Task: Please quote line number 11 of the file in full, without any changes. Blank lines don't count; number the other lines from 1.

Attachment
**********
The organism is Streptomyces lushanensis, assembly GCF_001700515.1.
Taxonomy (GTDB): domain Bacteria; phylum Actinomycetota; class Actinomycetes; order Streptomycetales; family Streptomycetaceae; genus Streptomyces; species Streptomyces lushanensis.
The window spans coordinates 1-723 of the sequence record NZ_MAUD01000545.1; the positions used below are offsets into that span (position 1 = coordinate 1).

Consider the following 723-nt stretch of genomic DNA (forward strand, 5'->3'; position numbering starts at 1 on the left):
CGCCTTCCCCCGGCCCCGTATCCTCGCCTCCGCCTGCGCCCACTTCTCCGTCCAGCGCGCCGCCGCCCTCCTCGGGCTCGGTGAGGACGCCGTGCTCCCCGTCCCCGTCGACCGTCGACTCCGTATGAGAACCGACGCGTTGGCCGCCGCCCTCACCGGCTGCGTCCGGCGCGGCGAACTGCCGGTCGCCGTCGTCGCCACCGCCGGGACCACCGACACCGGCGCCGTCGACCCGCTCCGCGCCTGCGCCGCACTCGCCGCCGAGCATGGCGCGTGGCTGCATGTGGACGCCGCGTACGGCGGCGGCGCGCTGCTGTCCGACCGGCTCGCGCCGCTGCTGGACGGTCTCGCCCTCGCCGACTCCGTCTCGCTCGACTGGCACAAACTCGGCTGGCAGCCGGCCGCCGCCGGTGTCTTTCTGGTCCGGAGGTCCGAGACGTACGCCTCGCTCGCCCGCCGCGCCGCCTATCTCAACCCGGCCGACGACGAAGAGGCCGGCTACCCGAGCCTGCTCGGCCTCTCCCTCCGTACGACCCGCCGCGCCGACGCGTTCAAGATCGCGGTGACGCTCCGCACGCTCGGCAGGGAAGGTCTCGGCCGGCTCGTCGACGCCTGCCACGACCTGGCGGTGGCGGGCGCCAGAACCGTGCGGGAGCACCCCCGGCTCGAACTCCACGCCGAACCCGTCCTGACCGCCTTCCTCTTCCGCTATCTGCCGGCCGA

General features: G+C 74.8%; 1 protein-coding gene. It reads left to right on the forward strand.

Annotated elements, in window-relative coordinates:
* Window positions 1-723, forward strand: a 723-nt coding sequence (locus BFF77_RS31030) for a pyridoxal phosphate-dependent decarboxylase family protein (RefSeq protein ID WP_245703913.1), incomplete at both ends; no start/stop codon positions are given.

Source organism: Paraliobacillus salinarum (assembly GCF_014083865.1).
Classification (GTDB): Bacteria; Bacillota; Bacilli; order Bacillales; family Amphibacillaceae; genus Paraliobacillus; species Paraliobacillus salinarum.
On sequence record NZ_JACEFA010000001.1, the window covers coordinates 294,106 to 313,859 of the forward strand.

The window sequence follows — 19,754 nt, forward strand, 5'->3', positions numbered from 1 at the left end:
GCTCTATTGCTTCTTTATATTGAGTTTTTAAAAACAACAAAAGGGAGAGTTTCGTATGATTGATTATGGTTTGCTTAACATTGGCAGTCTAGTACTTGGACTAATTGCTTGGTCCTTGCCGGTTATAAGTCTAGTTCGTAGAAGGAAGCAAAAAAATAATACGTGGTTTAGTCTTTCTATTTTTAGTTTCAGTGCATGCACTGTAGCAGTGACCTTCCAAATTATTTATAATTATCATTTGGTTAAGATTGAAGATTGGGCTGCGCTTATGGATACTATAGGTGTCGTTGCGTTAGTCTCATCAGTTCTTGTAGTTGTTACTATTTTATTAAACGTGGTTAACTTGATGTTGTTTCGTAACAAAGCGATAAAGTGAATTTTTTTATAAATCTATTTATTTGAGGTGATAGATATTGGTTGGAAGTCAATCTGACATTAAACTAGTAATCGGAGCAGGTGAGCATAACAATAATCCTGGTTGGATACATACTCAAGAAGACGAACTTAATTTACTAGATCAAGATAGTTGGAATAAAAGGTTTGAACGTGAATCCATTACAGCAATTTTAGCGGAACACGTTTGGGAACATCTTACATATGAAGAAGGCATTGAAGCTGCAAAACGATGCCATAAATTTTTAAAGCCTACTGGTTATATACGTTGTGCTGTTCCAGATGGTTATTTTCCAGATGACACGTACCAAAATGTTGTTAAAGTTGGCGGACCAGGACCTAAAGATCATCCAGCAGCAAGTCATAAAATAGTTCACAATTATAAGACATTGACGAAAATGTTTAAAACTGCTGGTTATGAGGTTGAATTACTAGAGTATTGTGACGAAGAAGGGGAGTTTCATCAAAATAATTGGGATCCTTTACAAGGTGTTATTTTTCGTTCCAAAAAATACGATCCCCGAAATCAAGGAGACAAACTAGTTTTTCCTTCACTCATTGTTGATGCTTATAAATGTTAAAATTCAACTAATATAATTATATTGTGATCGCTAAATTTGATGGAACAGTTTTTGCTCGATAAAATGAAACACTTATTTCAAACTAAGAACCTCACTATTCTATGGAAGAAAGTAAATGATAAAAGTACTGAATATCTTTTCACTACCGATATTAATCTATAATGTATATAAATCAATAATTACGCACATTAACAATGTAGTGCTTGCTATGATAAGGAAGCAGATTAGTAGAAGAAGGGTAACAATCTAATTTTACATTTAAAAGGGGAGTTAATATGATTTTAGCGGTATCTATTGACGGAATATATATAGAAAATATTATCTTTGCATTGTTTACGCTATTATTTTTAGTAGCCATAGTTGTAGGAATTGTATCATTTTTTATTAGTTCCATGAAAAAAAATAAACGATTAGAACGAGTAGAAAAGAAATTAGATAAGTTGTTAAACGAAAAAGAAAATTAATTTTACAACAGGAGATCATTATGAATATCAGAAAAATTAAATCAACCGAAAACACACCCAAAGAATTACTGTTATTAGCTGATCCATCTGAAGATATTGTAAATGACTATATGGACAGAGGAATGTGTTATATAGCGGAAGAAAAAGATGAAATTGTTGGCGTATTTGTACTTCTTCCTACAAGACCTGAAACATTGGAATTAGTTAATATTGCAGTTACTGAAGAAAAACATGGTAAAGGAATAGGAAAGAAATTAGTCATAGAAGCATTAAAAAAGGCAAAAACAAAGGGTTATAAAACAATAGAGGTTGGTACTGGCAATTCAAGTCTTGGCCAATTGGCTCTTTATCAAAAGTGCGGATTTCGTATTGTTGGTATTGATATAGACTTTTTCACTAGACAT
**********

On sequence record NZ_JACEFA010000001.1, the window covers coordinates 294,106 to 313,859 of the forward strand.